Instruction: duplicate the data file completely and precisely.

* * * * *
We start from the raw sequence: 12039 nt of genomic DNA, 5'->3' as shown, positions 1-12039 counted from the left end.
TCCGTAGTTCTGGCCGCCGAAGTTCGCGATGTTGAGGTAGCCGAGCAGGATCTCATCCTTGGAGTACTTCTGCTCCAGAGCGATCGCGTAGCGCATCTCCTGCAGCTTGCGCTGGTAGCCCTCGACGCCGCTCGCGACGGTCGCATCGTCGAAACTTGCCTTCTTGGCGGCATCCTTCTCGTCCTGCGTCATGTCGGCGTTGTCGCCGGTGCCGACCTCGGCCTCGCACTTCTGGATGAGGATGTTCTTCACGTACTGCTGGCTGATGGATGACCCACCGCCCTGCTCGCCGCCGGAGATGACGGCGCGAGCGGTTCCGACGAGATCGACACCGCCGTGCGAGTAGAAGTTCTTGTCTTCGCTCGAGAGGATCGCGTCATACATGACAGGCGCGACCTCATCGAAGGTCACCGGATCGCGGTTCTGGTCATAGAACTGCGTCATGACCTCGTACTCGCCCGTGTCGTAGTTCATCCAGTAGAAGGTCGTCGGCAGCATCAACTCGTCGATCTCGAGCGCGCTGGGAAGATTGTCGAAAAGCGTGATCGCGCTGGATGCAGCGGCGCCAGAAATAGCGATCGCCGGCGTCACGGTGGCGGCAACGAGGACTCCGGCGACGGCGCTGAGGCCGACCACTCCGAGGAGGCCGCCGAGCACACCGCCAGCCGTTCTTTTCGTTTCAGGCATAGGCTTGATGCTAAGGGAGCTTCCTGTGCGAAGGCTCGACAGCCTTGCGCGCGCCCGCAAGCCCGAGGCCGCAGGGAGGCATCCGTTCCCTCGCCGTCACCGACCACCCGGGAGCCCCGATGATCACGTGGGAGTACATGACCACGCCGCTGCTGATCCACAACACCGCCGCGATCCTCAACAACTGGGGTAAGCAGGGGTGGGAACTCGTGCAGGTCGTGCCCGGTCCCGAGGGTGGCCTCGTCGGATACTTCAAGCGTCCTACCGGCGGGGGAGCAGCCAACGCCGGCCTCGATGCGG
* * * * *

We start from the raw sequence: 12039 nt of genomic DNA, 5'->3' as shown, positions 1-12039 counted from the left end.
TCCGTAGTTCTGGCCGCCGAAGTTCGCGATGTTGAGGTAGCCGAGCAGGATCTCATCCTTGGAGTACTTCTGCTCCAGAGCGATCGCGTAGCGCATCTCCTGCAGCTTGCGCTGGTAGCCCTCGACGCCGCTCGCGACGGTCGCATCGTCGAAACTTGCCTTCTTGGCGGCATCCTTCTCGTCCTGCGTCATGTCGGCGTTGTCGCCGGTGCCGACCTCGGCCTCGCACTTCTGGATGAGGATGTTCTTCACGTACTGCTGGCTGATGGATGACCCACCGCCCTGCTCGCCGCCGGAGATGACGGCGCGAGCGGTTCCGACGAGATCGACACCGCCGTGCGAGTAGAAGTTCTTGTCTTCGCTCGAGAGGATCGCGTCATACATGACAGGCGCGACCTCATCGAAGGTCACCGGATCGCGGTTCTGGTCATAGAACTGCGTCATGACCTCGTACTCGCCCGTGTCGTAGTTCATCCAGTAGAAGGTCGTCGGCAGCATCAACTCGTCGATCTCGAGCGCGCTGGGAAGATTGTCGAAAAGCGTGATCGCGCTGGATGCAGCGGCGCCAGAAATAGCGATCGCCGGCGTCACGGTGGCGGCAACGAGGACTCCGGCGACGGCGCTGAGGCCGACCACTCCGAGGAGGCCGCCGAGCACACCGCCAGCCGTTCTTTTCGTTTCAGGCATAGGCTTGATGCTAAGGGAGCTTCCTGTGCGAAGGCTCGACAGCCTTGCGCGCGCCCGCAAGCCCGAGGCCGCAGGGAGGCATCCGTTCCCTCGCCGTCACCGACCACCCGGGAGCCCCGATGATCACGTGGGAGTACATGACCACGCCGCTGCTGATCCACAACACCGCCGCGATCCTCAACAACTGGGGTAAGCAGGGGTGGGAACTCGTGCAGGTCGTGCCCGGTCCCGAGGGTGGCCTCGTCGGATACTTCAAGCGTCCTACCGGCGGGGGAGCAGCCAACGCCGGCCTCGATGCGG